OUTSTANDING DIRECTORIAL ACHIEVEMENT IN
MOVIES FOR TELEVISION AND MINI-SERIES
Mr. Jackson's Directorial Team:
Unit Production Manager: Scott Ferguson
First Assistant Director: Philip Hardage
Second Assistant Director: Shawn Pipkin
Second Second Assistant Directors: Kayse Goodell, Richard E. Chapla Jr., Robbie Friedmann
Additional Second Second Assistant Director: Glen Moorman
This is Mr. Jackson's fourth DGA Award in this category. He previously won the DGA Award for Outstanding Directorial Achievement in Movies for Television and Mini-Series for Indictment: The McMartin Trial (1995), Tuesdays With Morrie (1999), and Live From Baghdad (2002).
OUTSTANDING DIRECTORIAL ACHIEVEMENT IN DRAMATIC SERIES
Boardwalk Empire, Boardwalk Empire
Mr. Scorsese's Directorial Team:
Unit Production Manager: Harvey Waldman
First Assistant Director: Chris Surgent
Second Assistant Director: Takahide Kawakami
Second Second Assistant Director: Patrick McDonald
Additional Second Assistant Director: Sal Sutera
Second Assistant Director/Location Managers: April Taylor, Regina Heyman
DGA Trainee: Jamiyl Ihsaan Campbell
This is Mr. Scorsese's first DGA Award in this category. He also won the DGA Award for Outstanding Directorial Achievement in Feature Film in 2006 for The Departed, and was previously nominated in that category for Taxi Driver (1976), Raging Bull (1980), Goodfellas (1990), The Age of Innocence (1993), Gangs of New York (2002), and The Aviator (2004). In 1999 Scorsese was presented with the Filmmaker Award at the inaugural DGA Honors Gala and he won the DGA's highest artistic honor, the Lifetime Achievement Award (for distinguished achievement in film direction) in 2003.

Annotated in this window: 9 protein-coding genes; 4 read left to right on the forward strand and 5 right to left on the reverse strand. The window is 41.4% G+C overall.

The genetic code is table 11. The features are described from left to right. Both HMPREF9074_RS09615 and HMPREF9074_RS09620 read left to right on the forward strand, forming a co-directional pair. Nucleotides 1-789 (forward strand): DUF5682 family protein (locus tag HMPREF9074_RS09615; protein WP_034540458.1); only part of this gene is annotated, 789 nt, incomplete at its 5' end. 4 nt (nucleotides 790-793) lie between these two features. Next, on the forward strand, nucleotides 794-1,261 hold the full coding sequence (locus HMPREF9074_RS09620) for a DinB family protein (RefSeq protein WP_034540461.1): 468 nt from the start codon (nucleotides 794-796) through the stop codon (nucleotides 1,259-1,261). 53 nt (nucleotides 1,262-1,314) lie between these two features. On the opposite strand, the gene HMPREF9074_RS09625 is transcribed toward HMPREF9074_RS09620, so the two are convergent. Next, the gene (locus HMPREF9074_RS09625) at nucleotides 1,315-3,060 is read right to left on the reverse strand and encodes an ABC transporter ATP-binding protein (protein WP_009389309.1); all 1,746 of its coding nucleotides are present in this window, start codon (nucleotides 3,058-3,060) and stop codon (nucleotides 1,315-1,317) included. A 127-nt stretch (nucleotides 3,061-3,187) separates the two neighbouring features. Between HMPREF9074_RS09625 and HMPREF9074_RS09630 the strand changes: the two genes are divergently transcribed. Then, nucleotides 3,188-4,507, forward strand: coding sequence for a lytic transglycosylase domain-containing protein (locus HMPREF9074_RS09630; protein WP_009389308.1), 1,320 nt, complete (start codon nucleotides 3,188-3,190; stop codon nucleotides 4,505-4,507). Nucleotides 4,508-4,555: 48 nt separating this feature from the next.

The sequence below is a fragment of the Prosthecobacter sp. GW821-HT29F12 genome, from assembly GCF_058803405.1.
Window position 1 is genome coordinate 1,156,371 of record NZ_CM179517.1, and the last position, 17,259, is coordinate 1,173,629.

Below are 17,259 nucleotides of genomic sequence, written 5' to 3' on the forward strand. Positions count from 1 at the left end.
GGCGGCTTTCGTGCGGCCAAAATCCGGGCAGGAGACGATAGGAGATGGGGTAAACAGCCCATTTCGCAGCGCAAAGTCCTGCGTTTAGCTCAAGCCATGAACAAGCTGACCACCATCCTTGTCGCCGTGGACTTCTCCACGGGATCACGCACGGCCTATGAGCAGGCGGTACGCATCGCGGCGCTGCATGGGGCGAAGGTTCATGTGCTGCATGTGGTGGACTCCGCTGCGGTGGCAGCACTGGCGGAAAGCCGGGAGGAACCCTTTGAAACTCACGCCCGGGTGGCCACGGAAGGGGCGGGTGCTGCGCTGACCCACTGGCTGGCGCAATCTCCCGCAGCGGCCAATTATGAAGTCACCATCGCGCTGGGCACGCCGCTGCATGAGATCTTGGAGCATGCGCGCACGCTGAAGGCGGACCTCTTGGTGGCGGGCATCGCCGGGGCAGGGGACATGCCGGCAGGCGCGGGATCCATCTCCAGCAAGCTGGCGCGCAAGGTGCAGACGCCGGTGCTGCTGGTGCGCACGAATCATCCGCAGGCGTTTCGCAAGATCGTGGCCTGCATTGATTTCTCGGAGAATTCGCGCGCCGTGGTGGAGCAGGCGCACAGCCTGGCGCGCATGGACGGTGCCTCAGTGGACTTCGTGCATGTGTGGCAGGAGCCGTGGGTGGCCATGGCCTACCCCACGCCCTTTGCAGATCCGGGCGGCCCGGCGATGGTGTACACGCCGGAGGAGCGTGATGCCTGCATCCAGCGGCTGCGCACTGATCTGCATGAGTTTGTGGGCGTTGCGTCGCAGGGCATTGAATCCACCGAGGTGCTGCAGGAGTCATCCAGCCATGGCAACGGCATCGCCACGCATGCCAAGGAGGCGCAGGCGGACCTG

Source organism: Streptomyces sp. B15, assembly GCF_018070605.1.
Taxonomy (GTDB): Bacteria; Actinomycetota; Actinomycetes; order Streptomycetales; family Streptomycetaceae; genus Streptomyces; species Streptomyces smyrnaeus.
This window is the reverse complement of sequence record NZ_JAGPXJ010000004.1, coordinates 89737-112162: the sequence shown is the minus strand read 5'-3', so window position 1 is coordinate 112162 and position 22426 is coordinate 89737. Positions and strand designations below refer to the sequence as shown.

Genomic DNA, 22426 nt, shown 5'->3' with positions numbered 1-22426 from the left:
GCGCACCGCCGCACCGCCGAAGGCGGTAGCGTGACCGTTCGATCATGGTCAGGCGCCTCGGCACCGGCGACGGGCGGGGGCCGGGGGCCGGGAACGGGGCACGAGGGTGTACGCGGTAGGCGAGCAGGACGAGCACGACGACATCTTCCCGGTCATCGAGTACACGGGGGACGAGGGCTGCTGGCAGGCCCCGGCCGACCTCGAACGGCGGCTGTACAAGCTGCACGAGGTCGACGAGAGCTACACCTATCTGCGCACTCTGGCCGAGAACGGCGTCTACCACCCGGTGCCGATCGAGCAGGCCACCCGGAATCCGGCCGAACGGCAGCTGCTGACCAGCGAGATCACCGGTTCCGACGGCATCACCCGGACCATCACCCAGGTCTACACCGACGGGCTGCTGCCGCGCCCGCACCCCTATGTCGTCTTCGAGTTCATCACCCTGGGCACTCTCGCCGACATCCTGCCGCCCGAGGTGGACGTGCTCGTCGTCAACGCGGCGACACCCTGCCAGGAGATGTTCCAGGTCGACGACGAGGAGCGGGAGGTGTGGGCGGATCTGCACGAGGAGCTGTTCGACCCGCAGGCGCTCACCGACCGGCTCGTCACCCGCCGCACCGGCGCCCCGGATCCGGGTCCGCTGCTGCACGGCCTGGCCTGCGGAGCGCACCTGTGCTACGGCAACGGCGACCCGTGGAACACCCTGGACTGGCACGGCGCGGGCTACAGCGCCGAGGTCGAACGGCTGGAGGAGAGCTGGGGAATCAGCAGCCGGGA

OUTSTANDING DIRECTORIAL ACHIEVEMENT IN COMEDY SERIES
Modern Family, "Halloween"
Mr Spiller's Directorial Team:
Unit Production Manager: Sally Young
First Assistant Director: Alisa Statman
Second Assistant Director: Helena Lamb
Second Second Assistant Director: Matthew Heffernan
This is Mr. Spiller's first DGA Award.
OUTSTANDING DIRECTORIAL ACHIEVEMENT IN MUSICAL VARIETY
64th Annual Tony Awards
Mr. Weiss' Directorial Team:
Associate Directors: Gregg Gelfand, Robin Abrams, Ricky Kirshner